This hegemony has been developed into the Japanese society and formed the Salaryman identity. By contributing their labor and being part of the economic workforce, these salarymen are not only able to support their country, but also be the main source of income for his family (Nemeth 15). Supporting a nuclear heterosexual family and also contributing to the monetary success of Japan would fulfill the hegemony that is said to determine success. This makes the salaryman a notable nationalistic identity: one that Japanese society believes will achieve economic and societal gain for the country. David Takamiya's page on the salaryman further delves into how the salaryman model is representative of a standard white and masculine hegemony and its idolized characteristics that contribute to being a "corporate warrior".
However, "the salaryman" is idealistic and cannot be easily achieved by a Japanese civilian. Those who become salaryman sometimes feel that they must put on a performance, and societal norms pressure this identity onto males who may not feel satisfied when they conform (Disgupta 192). This dehumanizes the male body as it is physically unhealthy for people to be overworked. Labor put before individual enacting the labor, causing them to develop karoshi, which will be explored on the next page.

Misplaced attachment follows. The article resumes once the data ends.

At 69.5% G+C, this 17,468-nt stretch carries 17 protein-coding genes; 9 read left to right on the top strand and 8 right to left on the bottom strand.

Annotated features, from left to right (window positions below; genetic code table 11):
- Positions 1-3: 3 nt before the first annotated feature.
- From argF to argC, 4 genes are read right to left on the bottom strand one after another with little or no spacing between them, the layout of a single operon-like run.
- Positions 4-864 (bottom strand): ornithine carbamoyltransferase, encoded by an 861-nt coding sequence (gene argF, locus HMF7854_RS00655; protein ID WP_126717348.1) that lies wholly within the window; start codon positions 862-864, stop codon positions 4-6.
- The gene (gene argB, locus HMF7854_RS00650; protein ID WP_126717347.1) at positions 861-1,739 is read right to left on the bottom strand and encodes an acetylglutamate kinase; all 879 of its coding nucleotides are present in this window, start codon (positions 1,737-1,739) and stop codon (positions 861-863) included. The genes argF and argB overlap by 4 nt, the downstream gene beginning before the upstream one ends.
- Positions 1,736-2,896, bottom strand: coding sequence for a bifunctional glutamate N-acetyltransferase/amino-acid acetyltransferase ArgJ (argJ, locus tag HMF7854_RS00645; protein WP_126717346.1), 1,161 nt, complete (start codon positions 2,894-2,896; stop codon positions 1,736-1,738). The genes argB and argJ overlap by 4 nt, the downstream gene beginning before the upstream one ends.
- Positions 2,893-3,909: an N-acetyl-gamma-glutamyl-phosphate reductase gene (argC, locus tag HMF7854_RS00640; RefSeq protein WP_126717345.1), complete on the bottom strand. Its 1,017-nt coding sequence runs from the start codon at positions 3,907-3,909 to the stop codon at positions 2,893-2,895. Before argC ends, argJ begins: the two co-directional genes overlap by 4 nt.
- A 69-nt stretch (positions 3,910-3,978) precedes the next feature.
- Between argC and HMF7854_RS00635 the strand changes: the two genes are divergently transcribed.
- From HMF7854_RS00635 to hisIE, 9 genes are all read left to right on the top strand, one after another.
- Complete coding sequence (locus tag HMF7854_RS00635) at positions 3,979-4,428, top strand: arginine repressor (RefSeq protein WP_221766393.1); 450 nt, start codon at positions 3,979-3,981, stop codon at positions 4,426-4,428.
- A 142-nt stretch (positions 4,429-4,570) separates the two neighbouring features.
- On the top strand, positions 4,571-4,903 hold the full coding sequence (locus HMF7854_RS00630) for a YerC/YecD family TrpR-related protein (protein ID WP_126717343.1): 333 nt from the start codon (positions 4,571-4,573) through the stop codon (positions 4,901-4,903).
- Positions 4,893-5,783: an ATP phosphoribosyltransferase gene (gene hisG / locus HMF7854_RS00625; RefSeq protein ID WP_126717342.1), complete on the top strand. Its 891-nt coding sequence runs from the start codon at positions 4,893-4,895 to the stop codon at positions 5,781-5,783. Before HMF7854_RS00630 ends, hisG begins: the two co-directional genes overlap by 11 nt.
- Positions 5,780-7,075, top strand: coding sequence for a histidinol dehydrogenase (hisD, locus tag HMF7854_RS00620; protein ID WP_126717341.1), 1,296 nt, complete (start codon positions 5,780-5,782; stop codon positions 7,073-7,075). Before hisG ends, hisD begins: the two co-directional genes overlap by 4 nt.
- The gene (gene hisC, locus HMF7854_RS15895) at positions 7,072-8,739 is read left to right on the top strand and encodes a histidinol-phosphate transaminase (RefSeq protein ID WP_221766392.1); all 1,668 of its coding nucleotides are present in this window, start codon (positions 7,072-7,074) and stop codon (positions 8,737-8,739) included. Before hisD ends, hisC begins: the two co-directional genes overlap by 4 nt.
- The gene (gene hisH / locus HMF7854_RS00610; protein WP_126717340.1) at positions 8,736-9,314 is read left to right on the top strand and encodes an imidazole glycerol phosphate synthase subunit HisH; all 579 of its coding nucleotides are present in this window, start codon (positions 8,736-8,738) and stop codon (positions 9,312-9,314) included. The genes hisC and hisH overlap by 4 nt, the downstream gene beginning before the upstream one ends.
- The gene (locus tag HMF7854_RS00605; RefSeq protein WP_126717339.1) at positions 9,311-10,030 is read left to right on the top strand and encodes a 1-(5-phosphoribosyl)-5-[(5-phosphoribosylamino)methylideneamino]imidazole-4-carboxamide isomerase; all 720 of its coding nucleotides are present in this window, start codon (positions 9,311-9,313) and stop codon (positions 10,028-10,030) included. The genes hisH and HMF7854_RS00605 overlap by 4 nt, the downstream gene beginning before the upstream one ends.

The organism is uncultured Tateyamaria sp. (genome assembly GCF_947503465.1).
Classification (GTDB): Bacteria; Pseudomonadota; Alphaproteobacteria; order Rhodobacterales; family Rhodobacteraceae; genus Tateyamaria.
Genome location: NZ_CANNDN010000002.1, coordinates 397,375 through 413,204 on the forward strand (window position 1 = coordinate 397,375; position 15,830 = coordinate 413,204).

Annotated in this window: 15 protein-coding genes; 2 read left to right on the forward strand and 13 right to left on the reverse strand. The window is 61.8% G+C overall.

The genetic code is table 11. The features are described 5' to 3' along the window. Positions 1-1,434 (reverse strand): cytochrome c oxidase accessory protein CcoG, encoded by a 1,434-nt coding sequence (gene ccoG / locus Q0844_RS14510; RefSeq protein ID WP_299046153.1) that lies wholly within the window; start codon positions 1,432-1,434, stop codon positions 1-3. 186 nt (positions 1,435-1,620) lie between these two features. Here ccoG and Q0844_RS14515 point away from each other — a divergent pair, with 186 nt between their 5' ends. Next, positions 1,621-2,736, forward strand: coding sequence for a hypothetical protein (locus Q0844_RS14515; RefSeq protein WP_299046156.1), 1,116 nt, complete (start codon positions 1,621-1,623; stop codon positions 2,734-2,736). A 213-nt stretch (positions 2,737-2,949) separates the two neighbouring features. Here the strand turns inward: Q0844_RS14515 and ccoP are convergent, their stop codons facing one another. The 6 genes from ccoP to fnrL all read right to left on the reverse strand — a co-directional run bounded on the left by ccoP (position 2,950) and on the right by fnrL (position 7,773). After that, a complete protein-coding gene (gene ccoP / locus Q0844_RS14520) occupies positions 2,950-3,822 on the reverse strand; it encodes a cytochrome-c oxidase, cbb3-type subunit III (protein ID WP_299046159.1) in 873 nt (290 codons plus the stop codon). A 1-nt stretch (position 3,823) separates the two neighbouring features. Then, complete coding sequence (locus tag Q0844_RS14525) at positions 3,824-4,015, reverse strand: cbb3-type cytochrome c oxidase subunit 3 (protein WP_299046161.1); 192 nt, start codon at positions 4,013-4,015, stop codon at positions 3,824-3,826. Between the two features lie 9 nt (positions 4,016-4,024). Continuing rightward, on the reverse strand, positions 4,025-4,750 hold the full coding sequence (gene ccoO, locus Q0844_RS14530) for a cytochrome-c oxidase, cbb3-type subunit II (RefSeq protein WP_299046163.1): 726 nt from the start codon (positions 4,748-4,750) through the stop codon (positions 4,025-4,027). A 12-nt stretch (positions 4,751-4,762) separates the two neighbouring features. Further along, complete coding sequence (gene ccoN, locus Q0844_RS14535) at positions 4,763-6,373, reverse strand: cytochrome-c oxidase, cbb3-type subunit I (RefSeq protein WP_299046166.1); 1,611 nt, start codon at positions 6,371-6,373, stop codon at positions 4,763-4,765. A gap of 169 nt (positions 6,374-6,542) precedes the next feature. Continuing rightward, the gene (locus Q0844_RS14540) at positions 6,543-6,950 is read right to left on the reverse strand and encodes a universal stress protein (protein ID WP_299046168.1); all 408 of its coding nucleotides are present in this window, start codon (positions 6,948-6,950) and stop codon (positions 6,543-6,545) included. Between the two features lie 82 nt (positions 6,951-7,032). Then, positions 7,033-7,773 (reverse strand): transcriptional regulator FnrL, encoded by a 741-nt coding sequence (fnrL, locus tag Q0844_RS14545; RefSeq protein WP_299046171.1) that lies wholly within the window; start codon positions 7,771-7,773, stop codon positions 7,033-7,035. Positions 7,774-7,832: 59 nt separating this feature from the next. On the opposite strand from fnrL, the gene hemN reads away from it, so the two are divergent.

Dasgupta, Romit. "Performing Masculinities? The 'Salaryman' at Work and Play." Academia. N.p., n.d. Web. 27 Mar. 2017. <http://www.academia.edu/3691372/Performing_Masculinities_The_Salaryman_at_Work_and_Play>.
Nemeth, Barbara. "Masculinities in Japan." (2014): n. pag. Web. 27 Apr. 2017. <http://theses.cz/id/w3ov0n/Diplomova_Praca_Barbara_Nemeth.pdf>.